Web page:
Consent Culture and Its Absence in Our Lives

Many people I know have been re-traumatized these past few weeks by Judge Br*tt K*vanaugh’s nomination and televised hearing. Survivors of sexual violence had to relive their experiences and confront memories of their abusers because of the pervasive media coverage of the nomination. Too often, survivors find that issues of consent and sexual violence are under-addressed or swept under the rug. But everyone is talking about this.

The nomination and potential confirmation of Judge K*vanaugh represents the plausibility of overturning Roe v. Wade, criminalizing abortion. Many women feel the weight of this decision, and their autonomy once again hangs in the balance. Their fate could be decided by a man who, if we judge him by his actions, has no regard for a woman’s self determination.

But, culturally, how did we get here? How did it become acceptable for a man in the public eye to commit violent acts against women, yet face almost zero consequences? It seems, at times, we have taken one step forward and two steps back. Our everyday decisions work towards upholding the status quo of rape culture or it antithesis: consent culture. Many researchers argue that consent culture is severely lacking in American society.

Consent culture starts with small choices we make in our daily lives. I asked some of my friends to respond to how America understands consent.

My friends from my Dungeons & Dragons campaign had a few things to say:

Boys are raised on thrones and told that their masculinity and authority is more important than anything else. And even the legal system protects them. And this isn’t to say that parents are the causes of this, but society as a whole. From school to government to popular culture. They all reinforce the idea that men are superior, that a woman is their property.”

“The horror is that Everywhere becomes a dangerous space when you cultivate a precedent that this brand of violence will consistently go unpunished. That a society could call itself civilized when any percent of its population suffers this injustice routinely is infuriating, yet the scope of the problem leaves me feeling hopeless.”

“To be honest all of this just increases my fears of going out alone anywhere. Even in the middle of the day.”

Other loved ones commented on how American society clearly does not prioritize the bodily autonomy of vulnerable populations, including women and children. These norms are drilled into our minds from a young age—parents, teachers, and peers often fail to teach children important lessons about consent. One friend addressed the direct connection between upbringing and rape culture. She told me the following:

“When I was growing up, I was always taught to be polite to everyone, and I feel like women especially are trained from childhood to be accommodating to men, even at the expense of their own comfort or safety. When men make sexual comments or make me feel uncomfortable, there is still a part of me that tries to justify their behavior and feels I must be nice to them anyway because I was raised to be polite. This is a harmful and toxic norm for our society to enforce because you shouldn’t have to be nice to people who are making you uncomfortable or threatening you. Our society would never tell someone who got robbed that maybe the robber didn’t understand that you wanted to keep your money or that maybe the robber is just awkward and couldn’t resist your wallet. When I was assaulted I wracked my brain for weeks trying to figure out how my behavior could have instigated the assault…The truth is that no woman has ever asked to be assaulted, and men make these choices consciously and with malice because they know that they will likely never be held accountable.”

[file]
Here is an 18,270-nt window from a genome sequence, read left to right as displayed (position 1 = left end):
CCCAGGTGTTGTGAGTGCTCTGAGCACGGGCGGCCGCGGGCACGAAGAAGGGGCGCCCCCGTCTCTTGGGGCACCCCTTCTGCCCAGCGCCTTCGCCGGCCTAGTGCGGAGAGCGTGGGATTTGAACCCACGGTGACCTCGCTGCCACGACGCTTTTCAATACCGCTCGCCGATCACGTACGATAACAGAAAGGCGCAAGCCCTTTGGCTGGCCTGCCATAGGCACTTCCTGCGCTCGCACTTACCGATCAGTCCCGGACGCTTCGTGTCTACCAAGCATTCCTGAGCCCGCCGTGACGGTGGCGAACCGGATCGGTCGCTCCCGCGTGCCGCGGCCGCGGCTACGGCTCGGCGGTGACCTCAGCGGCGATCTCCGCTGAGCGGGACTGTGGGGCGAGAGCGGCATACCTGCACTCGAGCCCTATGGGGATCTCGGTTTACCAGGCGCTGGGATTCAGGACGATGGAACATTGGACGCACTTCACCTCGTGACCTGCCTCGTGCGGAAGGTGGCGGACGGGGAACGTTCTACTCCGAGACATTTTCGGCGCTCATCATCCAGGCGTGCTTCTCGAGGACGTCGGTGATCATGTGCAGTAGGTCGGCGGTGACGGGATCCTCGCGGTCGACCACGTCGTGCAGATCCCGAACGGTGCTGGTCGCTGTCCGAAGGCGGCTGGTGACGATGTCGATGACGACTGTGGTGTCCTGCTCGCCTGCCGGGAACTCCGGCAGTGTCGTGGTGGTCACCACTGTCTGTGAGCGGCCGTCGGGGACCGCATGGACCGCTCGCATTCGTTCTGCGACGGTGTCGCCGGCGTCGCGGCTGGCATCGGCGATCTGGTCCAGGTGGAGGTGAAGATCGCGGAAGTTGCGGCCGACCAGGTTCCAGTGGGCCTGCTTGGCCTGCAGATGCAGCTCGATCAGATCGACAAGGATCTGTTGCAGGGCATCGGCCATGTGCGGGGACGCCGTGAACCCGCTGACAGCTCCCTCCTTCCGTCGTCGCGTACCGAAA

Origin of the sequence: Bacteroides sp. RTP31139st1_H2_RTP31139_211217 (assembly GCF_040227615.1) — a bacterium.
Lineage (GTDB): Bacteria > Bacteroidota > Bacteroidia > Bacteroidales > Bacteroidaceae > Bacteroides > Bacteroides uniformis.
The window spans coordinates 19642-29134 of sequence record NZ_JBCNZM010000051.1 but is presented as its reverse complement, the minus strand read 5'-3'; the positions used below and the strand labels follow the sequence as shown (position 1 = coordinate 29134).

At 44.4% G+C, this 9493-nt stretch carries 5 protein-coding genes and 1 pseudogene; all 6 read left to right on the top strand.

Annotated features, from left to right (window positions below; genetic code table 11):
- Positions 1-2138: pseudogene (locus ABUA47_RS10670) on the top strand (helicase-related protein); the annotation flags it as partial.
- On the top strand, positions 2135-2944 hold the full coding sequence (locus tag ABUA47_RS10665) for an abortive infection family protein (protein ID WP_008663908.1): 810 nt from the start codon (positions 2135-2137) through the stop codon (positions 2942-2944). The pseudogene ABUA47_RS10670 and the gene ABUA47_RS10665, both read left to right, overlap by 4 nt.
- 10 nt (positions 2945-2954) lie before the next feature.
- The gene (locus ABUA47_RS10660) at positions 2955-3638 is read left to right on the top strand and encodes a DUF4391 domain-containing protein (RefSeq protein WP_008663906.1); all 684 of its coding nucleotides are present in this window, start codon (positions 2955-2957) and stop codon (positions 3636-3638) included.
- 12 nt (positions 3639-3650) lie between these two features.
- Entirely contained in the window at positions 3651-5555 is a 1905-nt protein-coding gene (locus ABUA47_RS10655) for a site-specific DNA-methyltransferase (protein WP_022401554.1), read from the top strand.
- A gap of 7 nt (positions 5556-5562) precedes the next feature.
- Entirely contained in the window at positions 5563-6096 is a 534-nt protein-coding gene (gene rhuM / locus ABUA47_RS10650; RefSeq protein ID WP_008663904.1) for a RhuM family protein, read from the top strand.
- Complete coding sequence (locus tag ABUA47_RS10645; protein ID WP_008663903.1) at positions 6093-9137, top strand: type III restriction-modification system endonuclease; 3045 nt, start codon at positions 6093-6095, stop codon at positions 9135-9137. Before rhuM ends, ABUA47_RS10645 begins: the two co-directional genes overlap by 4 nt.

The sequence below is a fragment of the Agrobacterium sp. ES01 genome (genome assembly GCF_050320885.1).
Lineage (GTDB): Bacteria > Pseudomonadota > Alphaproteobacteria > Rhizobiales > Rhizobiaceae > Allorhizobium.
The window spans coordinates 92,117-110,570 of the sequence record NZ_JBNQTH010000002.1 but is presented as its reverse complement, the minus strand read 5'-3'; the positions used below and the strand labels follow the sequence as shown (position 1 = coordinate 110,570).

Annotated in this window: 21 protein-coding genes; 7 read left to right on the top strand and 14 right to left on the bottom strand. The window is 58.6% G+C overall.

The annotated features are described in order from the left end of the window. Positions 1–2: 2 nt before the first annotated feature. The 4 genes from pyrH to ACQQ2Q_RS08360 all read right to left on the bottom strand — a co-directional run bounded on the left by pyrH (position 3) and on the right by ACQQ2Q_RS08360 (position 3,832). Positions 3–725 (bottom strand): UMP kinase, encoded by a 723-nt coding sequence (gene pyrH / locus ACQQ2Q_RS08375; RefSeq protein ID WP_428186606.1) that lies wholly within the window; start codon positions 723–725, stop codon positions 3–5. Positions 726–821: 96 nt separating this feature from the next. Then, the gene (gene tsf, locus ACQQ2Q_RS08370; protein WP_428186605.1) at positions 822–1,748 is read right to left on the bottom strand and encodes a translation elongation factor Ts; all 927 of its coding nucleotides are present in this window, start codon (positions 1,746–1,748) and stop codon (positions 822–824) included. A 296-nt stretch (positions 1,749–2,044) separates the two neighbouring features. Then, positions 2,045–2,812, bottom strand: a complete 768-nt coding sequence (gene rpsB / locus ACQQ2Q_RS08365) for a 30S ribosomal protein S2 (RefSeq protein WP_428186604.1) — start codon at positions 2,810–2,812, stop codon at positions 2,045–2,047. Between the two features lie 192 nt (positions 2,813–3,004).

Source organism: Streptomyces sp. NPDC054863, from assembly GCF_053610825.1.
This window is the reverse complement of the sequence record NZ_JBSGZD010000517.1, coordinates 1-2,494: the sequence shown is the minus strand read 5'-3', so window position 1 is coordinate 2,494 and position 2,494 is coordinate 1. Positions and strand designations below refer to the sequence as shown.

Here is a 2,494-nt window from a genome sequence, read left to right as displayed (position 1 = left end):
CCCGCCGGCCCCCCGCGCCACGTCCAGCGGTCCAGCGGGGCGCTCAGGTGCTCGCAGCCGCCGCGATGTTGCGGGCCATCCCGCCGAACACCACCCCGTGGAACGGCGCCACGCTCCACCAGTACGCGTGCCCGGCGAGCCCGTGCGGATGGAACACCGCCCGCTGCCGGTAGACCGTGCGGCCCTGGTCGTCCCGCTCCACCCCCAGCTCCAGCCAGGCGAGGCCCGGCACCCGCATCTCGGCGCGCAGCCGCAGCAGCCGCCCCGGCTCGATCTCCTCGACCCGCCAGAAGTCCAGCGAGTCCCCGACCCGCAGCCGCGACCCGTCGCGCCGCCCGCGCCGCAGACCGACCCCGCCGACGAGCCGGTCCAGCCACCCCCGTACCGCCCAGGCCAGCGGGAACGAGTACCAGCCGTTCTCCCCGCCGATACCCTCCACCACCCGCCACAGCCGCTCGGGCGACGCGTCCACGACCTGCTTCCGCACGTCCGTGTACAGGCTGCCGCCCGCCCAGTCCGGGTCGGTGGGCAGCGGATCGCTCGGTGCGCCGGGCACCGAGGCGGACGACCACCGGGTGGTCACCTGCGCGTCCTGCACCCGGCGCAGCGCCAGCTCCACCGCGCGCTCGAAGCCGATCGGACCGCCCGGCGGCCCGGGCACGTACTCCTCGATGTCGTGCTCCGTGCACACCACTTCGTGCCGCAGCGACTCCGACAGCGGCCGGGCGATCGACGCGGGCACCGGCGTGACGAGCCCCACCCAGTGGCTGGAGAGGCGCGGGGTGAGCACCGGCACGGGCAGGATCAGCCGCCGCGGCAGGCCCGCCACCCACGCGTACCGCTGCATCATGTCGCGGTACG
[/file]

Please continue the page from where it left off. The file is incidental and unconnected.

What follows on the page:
Consistently, people shared with me how the thoughts, feelings, and power of men are prioritized over the autonomy of the women in their lives. My girlfriend told me about their experiences with men in their life neglecting consent at almost every opportunity. They told me

“I feel like some guys literally thinkg whenever you compliment them or say anything nice, that’s consent. It’s totally depraved… some of my friends even make me feel obligated to hang out with them, as if they are entitled to my time.”

Statistically speaking, many people at Boston College probably know someone affected by sexual violence. Some readers of the Heights might even be affected themselves. If you or a loved one has been affected by this issue, remember to reach out for help this week. K*vanaugh’s confirmation would impact all of us, and his nomination has already impacted my loved ones. I believe it is important to exercise self determination and authority over your body always, but in a rape culture that is impossible for many. Consent culture promotes the freedoms and joys that our flesh prisons bring and never denies anyone their autonomy.

Featured Graphic by Nicole Chan / Graphics Editor